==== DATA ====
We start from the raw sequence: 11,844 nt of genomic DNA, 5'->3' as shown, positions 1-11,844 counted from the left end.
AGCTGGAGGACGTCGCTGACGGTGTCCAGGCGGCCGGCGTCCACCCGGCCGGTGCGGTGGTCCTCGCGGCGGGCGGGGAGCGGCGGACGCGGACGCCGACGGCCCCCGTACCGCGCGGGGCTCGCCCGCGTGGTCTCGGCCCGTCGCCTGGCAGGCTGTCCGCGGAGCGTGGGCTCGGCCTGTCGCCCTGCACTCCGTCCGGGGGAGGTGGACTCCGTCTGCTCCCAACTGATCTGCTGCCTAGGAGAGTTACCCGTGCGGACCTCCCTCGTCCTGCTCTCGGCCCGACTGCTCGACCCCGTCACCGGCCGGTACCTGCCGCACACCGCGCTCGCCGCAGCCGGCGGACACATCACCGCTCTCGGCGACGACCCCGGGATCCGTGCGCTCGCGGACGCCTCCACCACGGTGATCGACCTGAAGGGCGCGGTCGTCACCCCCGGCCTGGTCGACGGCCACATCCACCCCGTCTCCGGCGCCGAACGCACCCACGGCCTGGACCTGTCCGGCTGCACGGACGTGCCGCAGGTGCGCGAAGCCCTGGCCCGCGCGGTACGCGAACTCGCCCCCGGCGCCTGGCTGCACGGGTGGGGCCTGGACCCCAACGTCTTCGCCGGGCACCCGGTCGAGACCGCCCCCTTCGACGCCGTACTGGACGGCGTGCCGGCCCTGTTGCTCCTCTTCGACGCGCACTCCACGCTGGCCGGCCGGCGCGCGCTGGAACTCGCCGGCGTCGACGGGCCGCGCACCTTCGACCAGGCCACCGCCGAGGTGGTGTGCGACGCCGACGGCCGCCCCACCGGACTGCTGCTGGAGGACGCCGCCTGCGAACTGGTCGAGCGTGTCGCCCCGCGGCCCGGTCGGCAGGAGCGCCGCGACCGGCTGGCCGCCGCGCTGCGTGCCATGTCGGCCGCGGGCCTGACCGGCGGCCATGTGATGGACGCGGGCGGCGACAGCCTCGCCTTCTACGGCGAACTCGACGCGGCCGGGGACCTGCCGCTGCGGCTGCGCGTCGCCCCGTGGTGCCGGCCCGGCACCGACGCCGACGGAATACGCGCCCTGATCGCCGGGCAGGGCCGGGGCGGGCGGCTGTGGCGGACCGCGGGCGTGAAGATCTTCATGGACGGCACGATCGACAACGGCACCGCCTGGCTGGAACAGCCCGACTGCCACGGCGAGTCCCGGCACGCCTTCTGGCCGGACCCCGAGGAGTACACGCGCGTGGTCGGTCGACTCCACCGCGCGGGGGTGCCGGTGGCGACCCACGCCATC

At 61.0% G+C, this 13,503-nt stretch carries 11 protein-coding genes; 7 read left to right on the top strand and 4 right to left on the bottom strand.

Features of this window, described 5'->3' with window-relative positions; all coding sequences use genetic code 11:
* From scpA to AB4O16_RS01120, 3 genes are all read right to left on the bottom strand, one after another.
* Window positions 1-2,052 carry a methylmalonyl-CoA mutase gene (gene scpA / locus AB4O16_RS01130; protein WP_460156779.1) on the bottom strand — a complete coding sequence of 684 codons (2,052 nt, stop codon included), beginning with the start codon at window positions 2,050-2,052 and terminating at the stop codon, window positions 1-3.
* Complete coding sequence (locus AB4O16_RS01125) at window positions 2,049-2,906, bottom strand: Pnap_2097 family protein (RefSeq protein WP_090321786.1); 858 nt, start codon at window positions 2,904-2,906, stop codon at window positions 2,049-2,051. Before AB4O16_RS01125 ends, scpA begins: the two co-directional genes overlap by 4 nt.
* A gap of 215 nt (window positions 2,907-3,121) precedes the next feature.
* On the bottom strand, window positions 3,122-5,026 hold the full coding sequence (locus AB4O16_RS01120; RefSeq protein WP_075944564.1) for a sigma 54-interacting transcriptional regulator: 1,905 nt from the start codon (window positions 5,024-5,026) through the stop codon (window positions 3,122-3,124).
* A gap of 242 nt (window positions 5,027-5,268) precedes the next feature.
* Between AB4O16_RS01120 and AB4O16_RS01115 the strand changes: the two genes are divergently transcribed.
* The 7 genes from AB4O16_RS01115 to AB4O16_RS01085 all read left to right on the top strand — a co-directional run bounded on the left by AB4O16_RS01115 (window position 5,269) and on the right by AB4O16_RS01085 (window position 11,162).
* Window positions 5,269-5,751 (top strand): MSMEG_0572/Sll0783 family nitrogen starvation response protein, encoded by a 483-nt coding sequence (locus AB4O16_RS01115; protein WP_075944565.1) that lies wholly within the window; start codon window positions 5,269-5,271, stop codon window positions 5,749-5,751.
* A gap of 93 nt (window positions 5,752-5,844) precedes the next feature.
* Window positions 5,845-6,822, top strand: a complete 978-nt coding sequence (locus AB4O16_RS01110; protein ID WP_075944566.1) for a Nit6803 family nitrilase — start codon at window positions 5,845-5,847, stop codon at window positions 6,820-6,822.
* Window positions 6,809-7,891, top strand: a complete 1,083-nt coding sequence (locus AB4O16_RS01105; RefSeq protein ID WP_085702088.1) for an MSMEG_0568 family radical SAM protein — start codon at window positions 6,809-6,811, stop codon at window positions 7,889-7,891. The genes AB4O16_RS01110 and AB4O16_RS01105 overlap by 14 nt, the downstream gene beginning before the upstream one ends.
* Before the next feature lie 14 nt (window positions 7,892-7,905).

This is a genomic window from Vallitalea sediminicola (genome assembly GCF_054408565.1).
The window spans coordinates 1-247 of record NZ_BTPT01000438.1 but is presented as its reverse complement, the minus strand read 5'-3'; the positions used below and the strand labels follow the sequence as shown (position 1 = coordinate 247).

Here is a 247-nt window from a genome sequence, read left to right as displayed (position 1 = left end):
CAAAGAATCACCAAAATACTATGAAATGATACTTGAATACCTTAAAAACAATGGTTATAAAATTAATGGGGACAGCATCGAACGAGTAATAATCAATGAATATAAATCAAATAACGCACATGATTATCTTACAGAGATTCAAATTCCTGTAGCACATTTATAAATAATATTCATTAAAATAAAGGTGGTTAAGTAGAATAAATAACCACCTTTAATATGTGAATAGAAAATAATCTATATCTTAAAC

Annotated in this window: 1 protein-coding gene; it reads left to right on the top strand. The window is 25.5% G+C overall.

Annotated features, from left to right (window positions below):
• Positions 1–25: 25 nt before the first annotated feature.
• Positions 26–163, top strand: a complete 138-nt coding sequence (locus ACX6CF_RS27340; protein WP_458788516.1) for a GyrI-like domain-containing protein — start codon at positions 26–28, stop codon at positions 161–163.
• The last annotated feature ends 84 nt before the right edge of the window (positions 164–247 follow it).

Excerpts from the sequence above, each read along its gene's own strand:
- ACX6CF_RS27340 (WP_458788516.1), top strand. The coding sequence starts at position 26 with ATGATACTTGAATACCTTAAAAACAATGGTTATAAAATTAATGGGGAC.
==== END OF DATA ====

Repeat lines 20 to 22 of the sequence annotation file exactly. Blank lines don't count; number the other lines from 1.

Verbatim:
Here is a 247-nt window from a genome sequence, read left to right as displayed (position 1 = left end):
CAAAGAATCACCAAAATACTATGAAATGATACTTGAATACCTTAAAAACAATGGTTATAAAATTAATGGGGACAGCATCGAACGAGTAATAATCAATGAATATAAATCAAATAACGCACATGATTATCTTACAGAGATTCAAATTCCTGTAGCACATTTATAAATAATATTCATTAAAATAAAGGTGGTTAAGTAGAATAAATAACCACCTTTAATATGTGAATAGAAAATAATCTATATCTTAAAC

Annotated in this window: 1 protein-coding gene; it reads left to right on the top strand. The window is 25.5% G+C overall.